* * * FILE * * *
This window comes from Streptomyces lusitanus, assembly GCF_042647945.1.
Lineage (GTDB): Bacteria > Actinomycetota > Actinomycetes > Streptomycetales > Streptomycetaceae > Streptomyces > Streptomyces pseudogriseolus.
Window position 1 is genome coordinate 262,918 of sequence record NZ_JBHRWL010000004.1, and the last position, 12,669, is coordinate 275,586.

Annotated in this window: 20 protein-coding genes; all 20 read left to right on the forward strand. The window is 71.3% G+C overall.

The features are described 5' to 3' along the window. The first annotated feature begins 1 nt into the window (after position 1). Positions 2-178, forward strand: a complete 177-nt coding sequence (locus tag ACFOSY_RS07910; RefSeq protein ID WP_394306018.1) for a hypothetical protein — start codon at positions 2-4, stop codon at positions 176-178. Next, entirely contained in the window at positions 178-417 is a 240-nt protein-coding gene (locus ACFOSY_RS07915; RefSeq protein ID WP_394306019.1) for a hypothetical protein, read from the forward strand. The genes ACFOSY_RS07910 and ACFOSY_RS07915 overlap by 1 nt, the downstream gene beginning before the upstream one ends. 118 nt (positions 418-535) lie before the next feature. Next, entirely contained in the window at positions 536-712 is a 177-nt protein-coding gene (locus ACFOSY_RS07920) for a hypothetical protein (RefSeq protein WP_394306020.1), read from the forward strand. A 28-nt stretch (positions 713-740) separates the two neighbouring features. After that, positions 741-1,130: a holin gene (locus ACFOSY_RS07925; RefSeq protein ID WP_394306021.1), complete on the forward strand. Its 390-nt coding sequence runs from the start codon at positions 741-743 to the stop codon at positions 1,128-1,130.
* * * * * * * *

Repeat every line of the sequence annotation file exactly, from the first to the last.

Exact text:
This window comes from Streptomyces lusitanus, assembly GCF_042647945.1.
Lineage (GTDB): Bacteria > Actinomycetota > Actinomycetes > Streptomycetales > Streptomycetaceae > Streptomyces > Streptomyces pseudogriseolus.
Window position 1 is genome coordinate 262,918 of sequence record NZ_JBHRWL010000004.1, and the last position, 12,669, is coordinate 275,586.

Annotated in this window: 20 protein-coding genes; all 20 read left to right on the forward strand. The window is 71.3% G+C overall.

The features are described 5' to 3' along the window. The first annotated feature begins 1 nt into the window (after position 1). Positions 2-178, forward strand: a complete 177-nt coding sequence (locus tag ACFOSY_RS07910; RefSeq protein ID WP_394306018.1) for a hypothetical protein — start codon at positions 2-4, stop codon at positions 176-178. Next, entirely contained in the window at positions 178-417 is a 240-nt protein-coding gene (locus ACFOSY_RS07915; RefSeq protein ID WP_394306019.1) for a hypothetical protein, read from the forward strand. The genes ACFOSY_RS07910 and ACFOSY_RS07915 overlap by 1 nt, the downstream gene beginning before the upstream one ends. 118 nt (positions 418-535) lie before the next feature. Next, entirely contained in the window at positions 536-712 is a 177-nt protein-coding gene (locus ACFOSY_RS07920) for a hypothetical protein (RefSeq protein WP_394306020.1), read from the forward strand. A 28-nt stretch (positions 713-740) separates the two neighbouring features. After that, positions 741-1,130: a holin gene (locus ACFOSY_RS07925; RefSeq protein ID WP_394306021.1), complete on the forward strand. Its 390-nt coding sequence runs from the start codon at positions 741-743 to the stop codon at positions 1,128-1,130.